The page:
Two books by Gail Gibbons are so useful and so interesting that they deserve a special nod. They are the newly released THE FRUITS WE EAT and its companion book, THE VEGETABLES WE EAT. With their clearly written text and abundant illustrations, these books make it easy to help children grapple with these big questions:
· What’s a fruit? What’s a vegetable?
· Why should we eat fruits? Vegetables?
· How are fruits grown? Vegetables?
· How are fruits harvested? Vegetables?
· What are the parts of different fruits? Vegetables?
Each book could be read and discussed alone. But when they are read and discussed together they provide a rich basis for comparisons and contrasts. Now we can talk and write about these questions:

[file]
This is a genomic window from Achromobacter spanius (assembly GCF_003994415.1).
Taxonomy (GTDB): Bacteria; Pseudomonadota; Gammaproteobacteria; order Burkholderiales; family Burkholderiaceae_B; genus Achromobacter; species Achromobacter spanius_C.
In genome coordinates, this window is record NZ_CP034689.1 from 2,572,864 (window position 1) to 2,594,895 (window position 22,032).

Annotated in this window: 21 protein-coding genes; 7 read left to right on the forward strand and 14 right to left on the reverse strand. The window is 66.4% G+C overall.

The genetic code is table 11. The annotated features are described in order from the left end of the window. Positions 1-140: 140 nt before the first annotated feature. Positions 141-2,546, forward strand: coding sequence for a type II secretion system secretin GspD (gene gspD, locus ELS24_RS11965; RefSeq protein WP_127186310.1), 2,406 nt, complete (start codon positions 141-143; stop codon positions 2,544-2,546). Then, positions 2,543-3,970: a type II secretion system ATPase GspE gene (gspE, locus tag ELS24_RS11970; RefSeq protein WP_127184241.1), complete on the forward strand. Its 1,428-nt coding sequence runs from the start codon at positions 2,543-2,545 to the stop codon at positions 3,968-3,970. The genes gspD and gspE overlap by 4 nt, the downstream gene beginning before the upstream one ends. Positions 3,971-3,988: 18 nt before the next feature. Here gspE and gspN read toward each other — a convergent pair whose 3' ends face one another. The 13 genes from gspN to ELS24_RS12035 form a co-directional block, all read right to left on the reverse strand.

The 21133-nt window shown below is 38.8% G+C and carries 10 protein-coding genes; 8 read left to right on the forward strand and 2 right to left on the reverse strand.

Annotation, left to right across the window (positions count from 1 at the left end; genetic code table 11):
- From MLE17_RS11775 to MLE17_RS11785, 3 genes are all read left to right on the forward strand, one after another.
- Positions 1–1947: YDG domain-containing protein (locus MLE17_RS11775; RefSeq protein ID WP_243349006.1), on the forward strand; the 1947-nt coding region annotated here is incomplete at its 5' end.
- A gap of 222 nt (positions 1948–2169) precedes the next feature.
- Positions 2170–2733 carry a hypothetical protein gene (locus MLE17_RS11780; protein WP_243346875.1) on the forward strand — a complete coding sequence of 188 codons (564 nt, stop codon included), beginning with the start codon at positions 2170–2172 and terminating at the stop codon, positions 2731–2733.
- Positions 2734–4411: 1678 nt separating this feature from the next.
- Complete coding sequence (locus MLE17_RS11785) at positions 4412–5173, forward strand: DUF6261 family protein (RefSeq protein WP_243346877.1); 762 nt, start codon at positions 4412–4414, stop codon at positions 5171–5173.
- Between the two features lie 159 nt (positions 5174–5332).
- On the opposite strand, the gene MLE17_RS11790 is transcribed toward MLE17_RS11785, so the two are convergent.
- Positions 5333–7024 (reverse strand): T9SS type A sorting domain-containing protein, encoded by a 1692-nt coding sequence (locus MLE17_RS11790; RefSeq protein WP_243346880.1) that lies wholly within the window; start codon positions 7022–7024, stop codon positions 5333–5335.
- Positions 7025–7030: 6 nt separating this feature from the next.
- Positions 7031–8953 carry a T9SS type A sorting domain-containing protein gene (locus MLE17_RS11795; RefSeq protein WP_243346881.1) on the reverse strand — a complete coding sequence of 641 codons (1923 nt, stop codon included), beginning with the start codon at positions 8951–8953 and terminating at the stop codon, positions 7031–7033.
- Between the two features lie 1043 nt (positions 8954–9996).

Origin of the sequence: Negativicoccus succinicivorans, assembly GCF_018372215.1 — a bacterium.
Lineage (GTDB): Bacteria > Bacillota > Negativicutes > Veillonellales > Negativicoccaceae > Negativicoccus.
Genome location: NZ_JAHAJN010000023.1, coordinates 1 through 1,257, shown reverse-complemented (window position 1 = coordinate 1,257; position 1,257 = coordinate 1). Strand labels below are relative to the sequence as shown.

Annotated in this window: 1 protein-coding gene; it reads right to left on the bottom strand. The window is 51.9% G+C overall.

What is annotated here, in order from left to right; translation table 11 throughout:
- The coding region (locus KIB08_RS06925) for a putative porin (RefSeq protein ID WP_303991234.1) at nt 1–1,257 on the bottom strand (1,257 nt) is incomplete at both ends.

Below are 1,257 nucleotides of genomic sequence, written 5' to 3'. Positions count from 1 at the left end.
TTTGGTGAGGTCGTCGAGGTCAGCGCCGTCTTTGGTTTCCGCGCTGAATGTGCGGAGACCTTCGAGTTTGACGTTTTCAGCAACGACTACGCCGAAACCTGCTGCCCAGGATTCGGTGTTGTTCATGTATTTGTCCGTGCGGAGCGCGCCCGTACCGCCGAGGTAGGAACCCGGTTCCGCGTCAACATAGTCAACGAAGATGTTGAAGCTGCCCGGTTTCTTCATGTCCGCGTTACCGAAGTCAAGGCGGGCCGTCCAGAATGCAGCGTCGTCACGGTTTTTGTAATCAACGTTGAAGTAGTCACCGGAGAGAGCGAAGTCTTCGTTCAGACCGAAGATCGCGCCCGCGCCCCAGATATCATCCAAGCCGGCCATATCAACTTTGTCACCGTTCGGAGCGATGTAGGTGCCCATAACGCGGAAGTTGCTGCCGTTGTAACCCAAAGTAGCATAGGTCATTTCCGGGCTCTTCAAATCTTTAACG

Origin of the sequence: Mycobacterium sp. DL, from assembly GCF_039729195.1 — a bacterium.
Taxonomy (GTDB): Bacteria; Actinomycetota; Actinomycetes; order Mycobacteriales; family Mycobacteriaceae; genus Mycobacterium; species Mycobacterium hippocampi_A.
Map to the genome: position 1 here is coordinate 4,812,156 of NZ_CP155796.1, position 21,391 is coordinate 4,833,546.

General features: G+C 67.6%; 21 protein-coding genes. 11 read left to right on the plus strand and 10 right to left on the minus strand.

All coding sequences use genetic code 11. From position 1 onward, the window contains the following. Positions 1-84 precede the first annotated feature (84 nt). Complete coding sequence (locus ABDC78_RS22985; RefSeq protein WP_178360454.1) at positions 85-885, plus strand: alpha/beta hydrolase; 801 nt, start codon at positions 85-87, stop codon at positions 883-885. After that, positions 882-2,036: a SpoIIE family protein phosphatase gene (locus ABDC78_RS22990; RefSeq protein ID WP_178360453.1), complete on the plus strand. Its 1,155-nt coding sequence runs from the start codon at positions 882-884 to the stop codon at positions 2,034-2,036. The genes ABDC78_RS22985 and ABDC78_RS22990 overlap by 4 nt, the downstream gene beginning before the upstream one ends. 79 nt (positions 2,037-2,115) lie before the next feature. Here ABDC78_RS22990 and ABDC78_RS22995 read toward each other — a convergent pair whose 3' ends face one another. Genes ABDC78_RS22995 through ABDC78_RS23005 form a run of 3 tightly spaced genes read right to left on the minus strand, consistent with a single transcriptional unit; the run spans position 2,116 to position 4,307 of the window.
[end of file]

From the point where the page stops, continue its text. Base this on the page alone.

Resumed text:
· How are fruits and vegetables similar? How are they different?
· What is a fruit vegetable?
In addition, there are nonfiction features to notice in these books:
· Examine the labeled diagrams, and encourage children to use diagrams when they write.
· Notice that the text states generalizations using clearly written text, while the illustrations give many specifics that support these generalizations. Discuss how the author states key ideas clearly and provides detailed illustrations that help readers understand these ideas.This is what CCSS is referring to when they discuss integration of information.
These books are an excellent addition to a unit on plants or as part of an author study of the many books by Gail Gibbons.